Exploiting MySQL arbitrary file read: a honeypot that kicks

Exploiting MySQL arbitrary file read: a honeypot that kicks

včera 18:42
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| Misc.
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| poslední úprava: včera 18:42

A little-known enabled-by-default feature allows MySQL server to request arbitrary file from the client. I have created a MySQL honeypot that steals

/etc/shadow

, cracks the hashes and sshs back to the attacking machine.

MySQL/MariaDB has a peculiar feature where the client can send a file (presumably in CSV format) and the server will parse it and create a table from it. I’m not convinced this should be a server-side feature, but whatever. On the wire, it looks like this:

Client: LOAD DATA LOCAL INFILE 'foo.csv' INTO TABLE t;
Server: Send me foo.csv then.
Client: Okay, here it is: [file contents]

What could possibly go wrong.

Client: LOAD DATA LOCAL INFILE 'foo.csv' INTO TABLE t;
Server: Send me /etc/passwd then.
Client: Okay, here it is: [file contents]

And it even works when the server says “Send me /etc/passwd” out of the blue! That’s probably because the

LOAD DATA

SQL command can be computed while the query is being executed, so it isn’t known in advance if a file (and which one) will be requested. So the result is that the MySQL server can request arbitrary files from the client. There is an option where this feature can be turned off, but unsurprisingly pretty nobody does it and libraries for most languages (e.g. Python and PHP) have this on by default. There has been for example

a security bug in Adminer

over this, where strangers requested

wp-config.php

, containing passwords and stuff. Only the command-line

mysql

client has this off by default and it must be enabled by the

--local-infile

option.

How can we exploit this? The first idea was to create a TRIGGER which will run the

LOAD DATA LOCAL

command. Unfortunately it turns out that

triggers cannot contain certain commands

– including

LOAD DATA

– and patching MySQL to allow this seemed too complicated.

The next approach is to sniff the communication between the server and the client performing

LOAD DATA LOCAL

using Wireshark and then simply replay it to the victim. The framing/stream format has been immediately obvious even without consulting any documentation/sources – the first three(?) bytes are message length, then the message comes, and we don’t need anything more to implement the attack. A simple PoC is

here

.

Btw.

someone has already implemented it

but it didn’t work for me. And

claims were made

that “modified version of the rogue MySQL server is for sale on the dark web” – okay, so here is my Python script.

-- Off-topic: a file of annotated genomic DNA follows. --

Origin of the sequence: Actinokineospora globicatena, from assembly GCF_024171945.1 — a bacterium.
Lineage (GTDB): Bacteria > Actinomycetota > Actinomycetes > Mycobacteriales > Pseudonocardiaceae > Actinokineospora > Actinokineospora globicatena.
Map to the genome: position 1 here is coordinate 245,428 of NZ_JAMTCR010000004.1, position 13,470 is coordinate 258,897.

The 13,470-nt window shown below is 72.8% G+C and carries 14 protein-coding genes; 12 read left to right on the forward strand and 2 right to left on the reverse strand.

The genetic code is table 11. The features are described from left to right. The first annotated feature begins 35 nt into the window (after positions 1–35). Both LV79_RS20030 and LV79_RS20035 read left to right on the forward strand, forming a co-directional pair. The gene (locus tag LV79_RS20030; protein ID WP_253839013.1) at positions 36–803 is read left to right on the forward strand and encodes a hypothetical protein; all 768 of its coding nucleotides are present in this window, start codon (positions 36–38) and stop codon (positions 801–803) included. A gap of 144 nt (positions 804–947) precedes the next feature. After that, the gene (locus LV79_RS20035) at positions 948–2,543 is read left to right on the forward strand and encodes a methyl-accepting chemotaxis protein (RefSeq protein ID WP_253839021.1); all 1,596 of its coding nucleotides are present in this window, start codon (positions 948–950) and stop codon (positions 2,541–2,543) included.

The trolls are now fed

, so what next? I have created a script that does the following:

  • Listen on a public IP on port 3306.
  • Once a client connects, accept any username and password. (the idea here is to attract botnets that are bruteforcing mysql credentials)
  • Ask the client for /etc/shadow. This can of course fail if the client does not have sufficient permissions, is not running on UNIX, has the file inclusion feature turned off or is running old version of mysql client, which is not compatible with my hacky exploit.
  • Check that sshd is running on the client on port 22.
  • Crack the shadow file using hashcat and Probable Wordlists. This will of course work only if the password is weak. However, this offline guessing is several orders of magnitude faster than online attack, and also we know the username in case the root login is disabled.
  • Use the obtained credentials to login back into the box.

Plugging the numbers into the

Drake equation

, I expected a huge success.

Unfortunately, Drake equation leads to

Fermi paradox

(btw.

here

and

here

are a cool presentation and a paper about this). I get only about 5 login attempts per day, probably mysql isn’t very attractive for bruteforcers, of which only 5 % are willing to share

/etc/shadow

, about half of which can be cracked. To sum up, the honeypot managed to crack only a few remote systems.

Okay, so what to do with this when I don’t want to do any harm? I have contacted abuse@ for the given addresses, but unsurprisingly received no reply.

Summary

A mysql exploit created in two hours can generate ~4 rootshells per month.

Tiskni

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včera 19:01

Bherzet

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Re: Exploiting MySQL arbitrary file read: a honeypot that kicks

včera 23:12

marbu

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hromada

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Re: Exploiting MySQL arbitrary file read: a honeypot that kicks


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